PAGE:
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Publication numberUS7919883 B2
Publication typeGrant
Application numberUS 12/293,561
PCT numberPCT/US2007/009315
Publication dateApr 5, 2011
Filing dateApr 17, 2007
Priority dateApr 21, 2006
Also published asCA2647322A1, EP2013955A2, EP2013955A4, US20100231036, WO2007127094A2, WO2007127094A3
Publication number12293561, 293561, PCT/2007/9315, PCT/US/2007/009315, PCT/US/2007/09315, PCT/US/7/009315, PCT/US/7/09315, PCT/US2007/009315, PCT/US2007/09315, PCT/US2007009315, PCT/US200709315, PCT/US7/009315, PCT/US7/09315, PCT/US7009315, PCT/US709315, US 7919883 B2, US 7919883B2, US-B2-7919883, US7919883 B2, US7919883B2
InventorsRobert Urman, James W. Citta
Original AssigneeWabtec Holding Corp.
Export CitationBiBTeX, EndNote, RefMan
External Links: USPTO, USPTO Assignment, Espacenet
Two-wire adapter
US 7919883 B2
Abstract
A two-wire adapter circuit comprises a current shunt monitor and a circuit for sensing an abrupt change in the output of the current shunt monitor, a power supply, and a two-wire electrical conduit connecting the power supply to a load via the current shunt monitor, the circuit for sensing the abrupt change in the output of the current shunt monitor configured to output a defined digital signal on a third wire upon sensing the abrupt change.
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Claims(4)
1. An annunciator circuit comprising:
a remote circuit including a voltage regulator and sensing circuit;
a two-wire adapter circuit spaced from said remote circuit comprising a current shunt monitor monitoring the current in a parallel resistor and a circuit for sensing an abrupt change in the output of the current shunt monitor;
a power supply;
a two-wire electrical conduit extending between the remote circuit and the two-wire adapter circuit and connecting the power supply to the voltage regulator of the remote circuit via said resistor in parallel with the current shunt monitor of the two-wire adapter circuit; and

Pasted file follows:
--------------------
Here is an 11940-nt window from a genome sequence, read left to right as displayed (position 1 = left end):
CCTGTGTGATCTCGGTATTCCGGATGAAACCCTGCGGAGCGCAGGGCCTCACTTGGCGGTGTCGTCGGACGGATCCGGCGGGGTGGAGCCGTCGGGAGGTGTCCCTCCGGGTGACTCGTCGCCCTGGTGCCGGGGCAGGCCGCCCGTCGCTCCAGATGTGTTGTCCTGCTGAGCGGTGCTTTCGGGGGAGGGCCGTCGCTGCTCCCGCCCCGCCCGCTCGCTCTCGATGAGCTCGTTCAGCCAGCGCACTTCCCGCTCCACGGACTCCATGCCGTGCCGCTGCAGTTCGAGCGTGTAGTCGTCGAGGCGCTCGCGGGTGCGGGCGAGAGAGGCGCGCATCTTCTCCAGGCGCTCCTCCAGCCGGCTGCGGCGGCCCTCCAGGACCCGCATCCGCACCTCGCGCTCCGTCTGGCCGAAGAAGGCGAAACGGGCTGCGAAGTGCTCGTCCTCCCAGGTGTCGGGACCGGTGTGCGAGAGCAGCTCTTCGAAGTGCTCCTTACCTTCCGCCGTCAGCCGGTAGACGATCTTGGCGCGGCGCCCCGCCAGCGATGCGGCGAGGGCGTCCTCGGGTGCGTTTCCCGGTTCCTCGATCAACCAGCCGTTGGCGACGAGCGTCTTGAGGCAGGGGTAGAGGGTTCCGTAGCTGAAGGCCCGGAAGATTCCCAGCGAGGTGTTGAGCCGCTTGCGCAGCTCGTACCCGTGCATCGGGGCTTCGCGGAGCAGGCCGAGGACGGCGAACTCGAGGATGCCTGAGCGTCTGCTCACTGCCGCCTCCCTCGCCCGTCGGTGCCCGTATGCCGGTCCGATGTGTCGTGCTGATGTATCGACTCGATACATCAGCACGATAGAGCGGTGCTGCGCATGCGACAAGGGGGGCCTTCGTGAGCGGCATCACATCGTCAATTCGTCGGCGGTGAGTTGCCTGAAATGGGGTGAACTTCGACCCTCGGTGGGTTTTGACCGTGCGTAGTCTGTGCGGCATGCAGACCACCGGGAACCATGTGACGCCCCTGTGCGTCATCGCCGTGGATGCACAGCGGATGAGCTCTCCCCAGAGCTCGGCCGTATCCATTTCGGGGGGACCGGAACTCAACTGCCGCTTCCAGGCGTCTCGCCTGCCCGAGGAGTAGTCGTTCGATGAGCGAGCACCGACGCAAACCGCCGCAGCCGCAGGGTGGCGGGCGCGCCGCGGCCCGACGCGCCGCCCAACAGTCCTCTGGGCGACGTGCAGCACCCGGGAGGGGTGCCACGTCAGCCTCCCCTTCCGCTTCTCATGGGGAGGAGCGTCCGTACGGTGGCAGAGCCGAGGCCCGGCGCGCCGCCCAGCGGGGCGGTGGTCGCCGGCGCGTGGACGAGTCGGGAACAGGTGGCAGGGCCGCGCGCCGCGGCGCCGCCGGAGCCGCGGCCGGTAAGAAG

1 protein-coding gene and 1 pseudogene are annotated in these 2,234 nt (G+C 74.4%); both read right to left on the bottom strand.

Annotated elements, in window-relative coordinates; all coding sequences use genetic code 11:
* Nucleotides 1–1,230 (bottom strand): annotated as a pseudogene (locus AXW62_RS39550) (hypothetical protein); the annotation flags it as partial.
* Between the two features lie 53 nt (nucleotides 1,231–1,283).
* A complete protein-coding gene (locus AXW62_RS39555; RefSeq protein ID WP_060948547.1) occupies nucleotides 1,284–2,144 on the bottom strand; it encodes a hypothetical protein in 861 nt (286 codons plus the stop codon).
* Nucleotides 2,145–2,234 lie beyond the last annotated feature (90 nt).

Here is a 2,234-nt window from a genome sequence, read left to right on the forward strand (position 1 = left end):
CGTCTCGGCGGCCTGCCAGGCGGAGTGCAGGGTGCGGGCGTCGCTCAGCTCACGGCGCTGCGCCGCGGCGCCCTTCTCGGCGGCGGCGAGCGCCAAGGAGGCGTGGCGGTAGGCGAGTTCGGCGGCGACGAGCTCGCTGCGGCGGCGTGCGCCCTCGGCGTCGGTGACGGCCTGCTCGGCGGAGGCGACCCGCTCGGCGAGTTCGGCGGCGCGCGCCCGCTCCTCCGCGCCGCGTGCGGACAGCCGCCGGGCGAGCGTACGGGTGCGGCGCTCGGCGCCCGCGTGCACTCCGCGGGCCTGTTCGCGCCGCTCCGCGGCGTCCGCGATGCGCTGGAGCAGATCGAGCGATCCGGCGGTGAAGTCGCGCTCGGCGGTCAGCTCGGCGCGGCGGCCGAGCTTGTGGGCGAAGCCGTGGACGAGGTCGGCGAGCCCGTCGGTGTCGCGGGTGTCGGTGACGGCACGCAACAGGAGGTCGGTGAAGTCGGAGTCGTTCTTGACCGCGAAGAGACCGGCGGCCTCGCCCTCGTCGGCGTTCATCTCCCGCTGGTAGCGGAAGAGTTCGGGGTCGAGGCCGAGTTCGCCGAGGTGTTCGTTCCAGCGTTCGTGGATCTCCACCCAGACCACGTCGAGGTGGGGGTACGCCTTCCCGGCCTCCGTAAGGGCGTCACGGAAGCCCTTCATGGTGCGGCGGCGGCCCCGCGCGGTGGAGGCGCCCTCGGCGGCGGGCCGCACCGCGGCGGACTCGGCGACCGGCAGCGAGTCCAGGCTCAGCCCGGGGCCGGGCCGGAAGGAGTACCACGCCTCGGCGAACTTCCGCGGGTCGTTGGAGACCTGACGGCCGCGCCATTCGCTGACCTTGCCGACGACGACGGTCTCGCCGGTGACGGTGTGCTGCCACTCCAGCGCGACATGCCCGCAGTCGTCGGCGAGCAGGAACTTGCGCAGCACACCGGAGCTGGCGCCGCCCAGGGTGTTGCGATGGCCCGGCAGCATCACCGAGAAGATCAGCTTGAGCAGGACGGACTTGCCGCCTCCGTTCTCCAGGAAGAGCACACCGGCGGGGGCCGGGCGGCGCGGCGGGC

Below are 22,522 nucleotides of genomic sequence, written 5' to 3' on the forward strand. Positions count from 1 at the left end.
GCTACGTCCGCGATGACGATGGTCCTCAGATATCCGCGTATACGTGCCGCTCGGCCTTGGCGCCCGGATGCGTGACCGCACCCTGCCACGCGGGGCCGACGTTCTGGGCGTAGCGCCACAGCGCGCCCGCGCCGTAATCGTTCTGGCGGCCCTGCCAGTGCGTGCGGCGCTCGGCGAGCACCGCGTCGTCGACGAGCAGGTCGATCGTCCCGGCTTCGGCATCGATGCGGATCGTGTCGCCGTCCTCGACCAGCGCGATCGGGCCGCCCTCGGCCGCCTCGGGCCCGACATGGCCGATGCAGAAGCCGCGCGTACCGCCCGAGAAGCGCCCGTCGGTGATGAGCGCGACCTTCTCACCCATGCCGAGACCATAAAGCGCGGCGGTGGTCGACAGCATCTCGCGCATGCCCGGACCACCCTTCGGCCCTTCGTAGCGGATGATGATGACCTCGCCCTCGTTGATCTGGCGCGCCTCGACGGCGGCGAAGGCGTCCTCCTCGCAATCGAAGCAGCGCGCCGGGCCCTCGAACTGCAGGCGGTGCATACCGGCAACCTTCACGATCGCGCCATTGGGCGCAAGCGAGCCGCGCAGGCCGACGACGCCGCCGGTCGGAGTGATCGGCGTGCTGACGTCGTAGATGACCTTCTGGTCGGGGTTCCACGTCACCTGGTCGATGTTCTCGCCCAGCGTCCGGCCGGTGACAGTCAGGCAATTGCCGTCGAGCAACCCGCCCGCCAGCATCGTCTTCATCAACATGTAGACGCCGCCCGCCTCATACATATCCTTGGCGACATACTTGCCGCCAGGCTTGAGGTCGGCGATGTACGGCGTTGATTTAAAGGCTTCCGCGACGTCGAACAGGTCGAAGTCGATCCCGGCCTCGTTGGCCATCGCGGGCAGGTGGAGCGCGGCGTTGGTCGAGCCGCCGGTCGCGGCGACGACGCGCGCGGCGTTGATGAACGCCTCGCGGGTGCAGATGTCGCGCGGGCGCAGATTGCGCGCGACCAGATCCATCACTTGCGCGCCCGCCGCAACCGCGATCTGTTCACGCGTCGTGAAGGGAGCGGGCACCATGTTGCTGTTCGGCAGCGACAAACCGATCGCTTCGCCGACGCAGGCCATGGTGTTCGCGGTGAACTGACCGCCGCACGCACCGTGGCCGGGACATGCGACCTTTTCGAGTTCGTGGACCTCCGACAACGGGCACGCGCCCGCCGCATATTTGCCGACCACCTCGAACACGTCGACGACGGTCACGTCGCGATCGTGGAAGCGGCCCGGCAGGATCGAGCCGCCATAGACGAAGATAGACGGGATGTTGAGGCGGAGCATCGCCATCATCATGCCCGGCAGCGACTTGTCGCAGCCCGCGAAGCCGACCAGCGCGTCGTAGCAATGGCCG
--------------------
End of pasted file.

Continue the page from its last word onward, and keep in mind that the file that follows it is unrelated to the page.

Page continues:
the sensing circuit in the remote circuit switching the output of the voltage regulator to a shunt resistor to place an additional drain on the voltage regulator upon detection of a sensed condition,
said circuit for sensing the abrupt change in the output of the current shunt monitor due to the additional drain on the voltage regulator configured to output a defined digital signal on sensing the abrupt change.
2. The annunciator circuit according to claim 1, further comprising high-side and low-side drivers connected to receive the digital signal output from the circuit for sensing abrupt change in the output of the current shunt monitor.
3. An annunciator circuit comprising an electric field-sensing circuit comprising:
a remote circuit including a voltage regulator and circuit for sensing a change in capacitance in an ac electric field;
a two-wire adapter circuit spaced from said remote circuit comprising a current shunt monitor monitoring the current in a parallel resistor and a circuit for sensing an abrupt change in the output of the current shunt monitor;
a power supply;
a two-wire electrical conduit extending between the remote circuit and the two-wire adapter circuit and connecting the power supply to the voltage regulator of the remote circuit via said resistor in parallel with the current shunt monitor of the two-wire adaptor circuit; and
the sensing circuit in the remote circuit switching the output of the voltage regulator to a shunt resistor to place an additional drain on the voltage regulator upon detection of a sensed condition,
said circuit for sensing the abrupt change in the output of the current shunt monitor due to the additional drain on the voltage regulator configured to output a defined digital signal on a third wire upon sensing the abrupt change.
4. An annunciator circuit for generating an input to a control computer on a mass transit vehicle comprising an electric field-sensing circuit for sensing the presence of a passenger at a mass transit vehicle door comprising:
a door circuit including a voltage regulator and circuit for sensing a change in capacitance in an ac electric field associated with the vehicle door;
a two-wire adapter circuit positioned above the vehicle door comprising a current shunt monitor monitoring the current in a parallel resistor and a circuit for sensing an abrupt change in the output of the current shunt monitor;
a two-wire electrical conduit extending from above the door and connectable to a power supply and to the voltage regulator of the circuit via a resistor in parallel with the current shunt monitor; and
the sensing circuit switching the output of the voltage regulator to a shunt resistor to place an additional drain on the voltage regulator upon detection of a passenger at the vehicle door,
said circuit for sensing the abrupt change in the output of the current shunt monitor due to the additional drain on the voltage regulator configured to output a defined digital signal on a third wire upon sensing the abrupt change.
Description
BACKGROUND OF THE INVENTION

1. Field of the Invention

This invention relates to an electrical circuit for generating a defined digital signal in response to a change in the load in a remote sensing circuit and has application, for example, in mass transit vehicles that have passenger presence sensing circuits associated with vehicle doors. The electrical circuit generates a defined digital input to the vehicle control computer.

2. Description of Related Art